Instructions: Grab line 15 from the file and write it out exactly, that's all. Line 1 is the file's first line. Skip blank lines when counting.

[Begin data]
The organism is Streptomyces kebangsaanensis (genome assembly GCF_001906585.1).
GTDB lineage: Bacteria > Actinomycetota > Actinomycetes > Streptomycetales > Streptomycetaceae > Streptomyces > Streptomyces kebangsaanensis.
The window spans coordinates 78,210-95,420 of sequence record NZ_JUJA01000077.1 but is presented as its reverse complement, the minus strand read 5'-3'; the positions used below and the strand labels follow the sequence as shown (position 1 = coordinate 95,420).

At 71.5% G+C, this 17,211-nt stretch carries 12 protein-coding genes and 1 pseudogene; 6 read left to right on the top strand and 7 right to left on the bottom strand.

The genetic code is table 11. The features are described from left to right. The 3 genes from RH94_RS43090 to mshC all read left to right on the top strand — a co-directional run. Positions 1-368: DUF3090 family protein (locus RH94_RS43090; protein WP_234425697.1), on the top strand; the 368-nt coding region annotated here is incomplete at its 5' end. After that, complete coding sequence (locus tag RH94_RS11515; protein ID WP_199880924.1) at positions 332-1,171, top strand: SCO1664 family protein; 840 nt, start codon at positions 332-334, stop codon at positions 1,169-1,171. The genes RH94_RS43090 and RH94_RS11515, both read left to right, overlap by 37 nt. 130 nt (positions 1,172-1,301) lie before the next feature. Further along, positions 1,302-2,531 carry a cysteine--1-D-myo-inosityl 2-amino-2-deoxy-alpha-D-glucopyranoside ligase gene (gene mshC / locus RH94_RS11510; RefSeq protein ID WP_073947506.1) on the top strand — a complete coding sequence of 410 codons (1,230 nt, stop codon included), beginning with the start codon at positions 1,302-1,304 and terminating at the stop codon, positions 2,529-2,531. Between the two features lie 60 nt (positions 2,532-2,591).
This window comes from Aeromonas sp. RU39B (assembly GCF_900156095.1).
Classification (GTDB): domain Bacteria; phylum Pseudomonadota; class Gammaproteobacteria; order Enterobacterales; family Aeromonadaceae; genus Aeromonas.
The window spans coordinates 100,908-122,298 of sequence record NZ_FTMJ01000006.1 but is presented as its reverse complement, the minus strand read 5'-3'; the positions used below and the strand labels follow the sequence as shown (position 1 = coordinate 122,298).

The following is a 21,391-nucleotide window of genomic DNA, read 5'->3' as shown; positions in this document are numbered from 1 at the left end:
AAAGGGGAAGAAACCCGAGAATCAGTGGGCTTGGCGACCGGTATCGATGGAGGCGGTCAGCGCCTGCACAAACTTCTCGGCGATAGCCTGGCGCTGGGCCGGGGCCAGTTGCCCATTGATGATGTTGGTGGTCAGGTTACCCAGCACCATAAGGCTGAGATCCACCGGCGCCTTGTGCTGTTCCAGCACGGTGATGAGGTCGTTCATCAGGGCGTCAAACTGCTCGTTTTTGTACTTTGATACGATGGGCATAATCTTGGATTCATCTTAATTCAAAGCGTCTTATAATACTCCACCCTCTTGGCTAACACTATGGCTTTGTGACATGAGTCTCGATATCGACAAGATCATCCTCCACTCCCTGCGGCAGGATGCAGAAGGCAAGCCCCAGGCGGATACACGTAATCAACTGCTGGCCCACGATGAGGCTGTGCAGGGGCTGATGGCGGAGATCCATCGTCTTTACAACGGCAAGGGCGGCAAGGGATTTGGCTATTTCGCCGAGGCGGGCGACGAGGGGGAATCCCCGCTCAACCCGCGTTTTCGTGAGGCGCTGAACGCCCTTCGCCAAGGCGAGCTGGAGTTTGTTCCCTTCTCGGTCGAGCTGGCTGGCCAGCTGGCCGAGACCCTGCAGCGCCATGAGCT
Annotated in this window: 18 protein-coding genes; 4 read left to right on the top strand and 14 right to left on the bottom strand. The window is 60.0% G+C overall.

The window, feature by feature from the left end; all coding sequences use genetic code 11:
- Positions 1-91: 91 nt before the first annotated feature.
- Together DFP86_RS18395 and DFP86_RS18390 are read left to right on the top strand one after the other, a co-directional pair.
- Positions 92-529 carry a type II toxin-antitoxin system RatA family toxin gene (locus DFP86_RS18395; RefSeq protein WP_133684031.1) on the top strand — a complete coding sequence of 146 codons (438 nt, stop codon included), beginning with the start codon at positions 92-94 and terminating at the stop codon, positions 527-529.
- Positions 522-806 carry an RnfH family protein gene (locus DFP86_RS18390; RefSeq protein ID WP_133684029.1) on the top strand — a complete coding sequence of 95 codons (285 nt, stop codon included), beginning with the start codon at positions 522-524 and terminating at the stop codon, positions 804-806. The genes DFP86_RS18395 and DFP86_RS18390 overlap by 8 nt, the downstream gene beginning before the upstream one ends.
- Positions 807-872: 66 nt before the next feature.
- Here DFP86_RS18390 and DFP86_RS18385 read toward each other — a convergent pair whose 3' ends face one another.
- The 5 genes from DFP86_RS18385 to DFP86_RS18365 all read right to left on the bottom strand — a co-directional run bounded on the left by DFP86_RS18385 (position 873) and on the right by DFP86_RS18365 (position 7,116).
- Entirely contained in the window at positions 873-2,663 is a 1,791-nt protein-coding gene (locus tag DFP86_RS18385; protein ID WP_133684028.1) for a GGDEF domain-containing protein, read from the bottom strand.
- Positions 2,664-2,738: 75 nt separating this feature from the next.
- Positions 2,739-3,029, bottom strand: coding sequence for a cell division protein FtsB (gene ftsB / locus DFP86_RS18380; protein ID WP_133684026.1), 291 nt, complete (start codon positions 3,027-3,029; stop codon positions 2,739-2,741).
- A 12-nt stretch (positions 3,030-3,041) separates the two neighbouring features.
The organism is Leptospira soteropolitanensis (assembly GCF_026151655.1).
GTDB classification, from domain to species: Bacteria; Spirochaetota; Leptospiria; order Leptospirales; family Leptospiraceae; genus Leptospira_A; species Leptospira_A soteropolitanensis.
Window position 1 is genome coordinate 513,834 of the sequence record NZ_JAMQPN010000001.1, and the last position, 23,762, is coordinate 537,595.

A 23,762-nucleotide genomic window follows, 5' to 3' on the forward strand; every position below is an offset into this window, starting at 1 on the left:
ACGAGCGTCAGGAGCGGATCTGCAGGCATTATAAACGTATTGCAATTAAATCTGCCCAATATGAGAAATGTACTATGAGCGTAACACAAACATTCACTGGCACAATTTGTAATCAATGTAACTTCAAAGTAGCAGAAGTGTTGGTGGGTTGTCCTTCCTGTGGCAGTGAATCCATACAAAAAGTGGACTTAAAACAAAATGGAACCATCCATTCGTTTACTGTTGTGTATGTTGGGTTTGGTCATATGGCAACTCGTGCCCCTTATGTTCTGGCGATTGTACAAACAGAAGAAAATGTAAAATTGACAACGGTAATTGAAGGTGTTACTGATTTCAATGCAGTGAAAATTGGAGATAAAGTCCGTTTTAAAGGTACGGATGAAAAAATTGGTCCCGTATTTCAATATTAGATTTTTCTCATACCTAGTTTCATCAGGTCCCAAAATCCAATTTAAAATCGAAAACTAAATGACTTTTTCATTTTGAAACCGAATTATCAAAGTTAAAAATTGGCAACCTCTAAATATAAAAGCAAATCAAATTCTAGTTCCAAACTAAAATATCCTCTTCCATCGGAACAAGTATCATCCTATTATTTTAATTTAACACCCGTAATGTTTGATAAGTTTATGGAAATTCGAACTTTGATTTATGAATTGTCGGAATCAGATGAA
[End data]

- Positions 92-529 carry a type II toxin-antitoxin system RatA family toxin gene (locus DFP86_RS18395; RefSeq protein WP_133684031.1) on the top strand — a complete coding sequence of 146 codons (438 nt, stop codon included), beginning with the start codon at positions 92-94 and terminating at the stop codon, positions 527-529.